Despite its thrilling landing and the anticipation of discoveries to come, I don’t think we can look forward to a song named in honor of the Mars Science Laboratory bka Curiosity. App-addled, 21st century iSociety is just a little too distracted for that. Fifty years ago, however, things were different. The afterglow of the International Geophysical Year (IGY) was every bit as hopeful and optimistic as Donald Fagen would later imagine it. By 1962 humans had orbited the earth, the moon race was on and within a few years Captain Kirk would confirm space as our final frontier. It was in July of ‘62 that the promise of world-wide communication via satellite was born with the launch of Telstar.
There’s no way to know how much, if any, of that stuff occurred to English record producer and songwriter Joe Meek when he wrote “Telstar”. The song was recorded by the Tornadoes and released on this date 50 years ago. It became a world-wide hit, spending 25 weeks in the
The melody of “Telstar” is immediately catchy and hum-able. It has the temerity to actually soar a bit, an effect that kind of takes you off guard because after all, it’s just a novelty pop instrumental, isn’t it? That said, had the main theme been scored for strings, the song would be just as pleasant, but perhaps not quite as compelling; more Mantovani than Meek. Instead, Meek used an early form of keyboard synthesizer called a Clavioline to carry the melody. The Clavioline (you can also hear it on “Baby, You’re a Rich Man” by The Beatles) imparted the required electronic/space age feel that made the song an anthem to early technological achievement. Only the iconic theme from the original “Star Trek” can be said to surpass it.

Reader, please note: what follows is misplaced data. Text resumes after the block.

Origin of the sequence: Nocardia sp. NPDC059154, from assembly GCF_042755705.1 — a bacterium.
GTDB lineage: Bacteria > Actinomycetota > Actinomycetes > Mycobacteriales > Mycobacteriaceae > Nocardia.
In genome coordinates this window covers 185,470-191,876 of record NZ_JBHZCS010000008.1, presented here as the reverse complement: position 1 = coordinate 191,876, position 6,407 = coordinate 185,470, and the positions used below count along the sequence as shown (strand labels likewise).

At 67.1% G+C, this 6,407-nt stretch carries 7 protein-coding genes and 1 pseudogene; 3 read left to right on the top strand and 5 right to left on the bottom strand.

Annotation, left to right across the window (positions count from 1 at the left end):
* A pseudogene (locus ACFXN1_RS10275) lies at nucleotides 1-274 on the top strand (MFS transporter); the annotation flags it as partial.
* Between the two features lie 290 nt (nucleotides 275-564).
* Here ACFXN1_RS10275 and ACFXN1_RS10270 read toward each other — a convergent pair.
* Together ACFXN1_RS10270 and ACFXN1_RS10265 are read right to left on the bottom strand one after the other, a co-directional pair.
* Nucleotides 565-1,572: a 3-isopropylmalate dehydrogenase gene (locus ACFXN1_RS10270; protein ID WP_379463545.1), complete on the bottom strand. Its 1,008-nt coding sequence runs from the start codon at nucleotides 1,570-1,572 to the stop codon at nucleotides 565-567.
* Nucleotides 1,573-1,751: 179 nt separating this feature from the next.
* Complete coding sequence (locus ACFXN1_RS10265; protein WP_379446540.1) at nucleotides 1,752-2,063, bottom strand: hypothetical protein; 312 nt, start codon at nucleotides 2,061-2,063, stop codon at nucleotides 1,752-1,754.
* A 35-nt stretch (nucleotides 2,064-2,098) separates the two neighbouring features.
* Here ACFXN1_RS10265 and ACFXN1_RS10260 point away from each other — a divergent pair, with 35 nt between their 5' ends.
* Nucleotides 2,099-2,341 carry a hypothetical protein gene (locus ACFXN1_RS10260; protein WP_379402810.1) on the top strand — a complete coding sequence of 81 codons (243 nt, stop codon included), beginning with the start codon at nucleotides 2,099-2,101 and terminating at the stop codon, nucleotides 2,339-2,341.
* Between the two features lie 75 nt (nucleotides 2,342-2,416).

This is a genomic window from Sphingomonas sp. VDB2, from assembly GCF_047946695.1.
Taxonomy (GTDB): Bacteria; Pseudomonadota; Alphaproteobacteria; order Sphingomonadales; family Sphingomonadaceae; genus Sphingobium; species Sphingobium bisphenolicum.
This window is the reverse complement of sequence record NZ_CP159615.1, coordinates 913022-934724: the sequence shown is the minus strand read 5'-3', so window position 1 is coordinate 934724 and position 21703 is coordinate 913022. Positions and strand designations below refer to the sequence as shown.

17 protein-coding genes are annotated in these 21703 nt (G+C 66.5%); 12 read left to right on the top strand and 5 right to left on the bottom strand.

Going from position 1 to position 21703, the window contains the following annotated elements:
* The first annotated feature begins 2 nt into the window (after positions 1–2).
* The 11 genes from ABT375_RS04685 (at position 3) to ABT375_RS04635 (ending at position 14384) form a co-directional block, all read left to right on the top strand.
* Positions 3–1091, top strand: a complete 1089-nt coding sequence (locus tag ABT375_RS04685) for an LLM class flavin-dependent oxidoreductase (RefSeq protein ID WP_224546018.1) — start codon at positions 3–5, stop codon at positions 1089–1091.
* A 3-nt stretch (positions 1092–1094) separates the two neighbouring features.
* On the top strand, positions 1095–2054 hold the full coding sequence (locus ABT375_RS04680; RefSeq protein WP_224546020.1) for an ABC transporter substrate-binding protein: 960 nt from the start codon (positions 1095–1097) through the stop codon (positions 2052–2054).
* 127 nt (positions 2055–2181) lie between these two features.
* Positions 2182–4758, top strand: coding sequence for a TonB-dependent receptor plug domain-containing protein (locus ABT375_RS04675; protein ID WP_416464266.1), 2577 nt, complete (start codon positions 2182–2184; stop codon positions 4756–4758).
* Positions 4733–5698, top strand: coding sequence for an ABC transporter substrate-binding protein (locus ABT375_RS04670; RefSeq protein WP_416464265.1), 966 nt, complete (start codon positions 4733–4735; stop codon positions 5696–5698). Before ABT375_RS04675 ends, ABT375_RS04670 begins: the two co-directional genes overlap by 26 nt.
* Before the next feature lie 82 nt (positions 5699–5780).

Meek seals the tune’s computerized credentials with an intro and fade out of sound effects meant to evoke space transmissions. He is reputed to have created the effects in studio by recording the sound of a pen run around the rim of an ashtray and then played back in reverse. I don’t know if that story is true, but on this, the 50th anniversary of the release of “Telstar”, I’ve decided to “gild the lily” with a mash-up tribute of my own. I’ve used snips from “Night Music” by Richard Maxfield to bookend Meek’s pop classic (click the player at the top of the post). I do this with all respect, secure in the knowledge that nothing could improve on this true space age masterpiece.
By the way, the original satellite, long dead, is still in orbit. It will continue to circle the earth for many years.
Long live Joe Meek, The Tornados, and long live Telstar!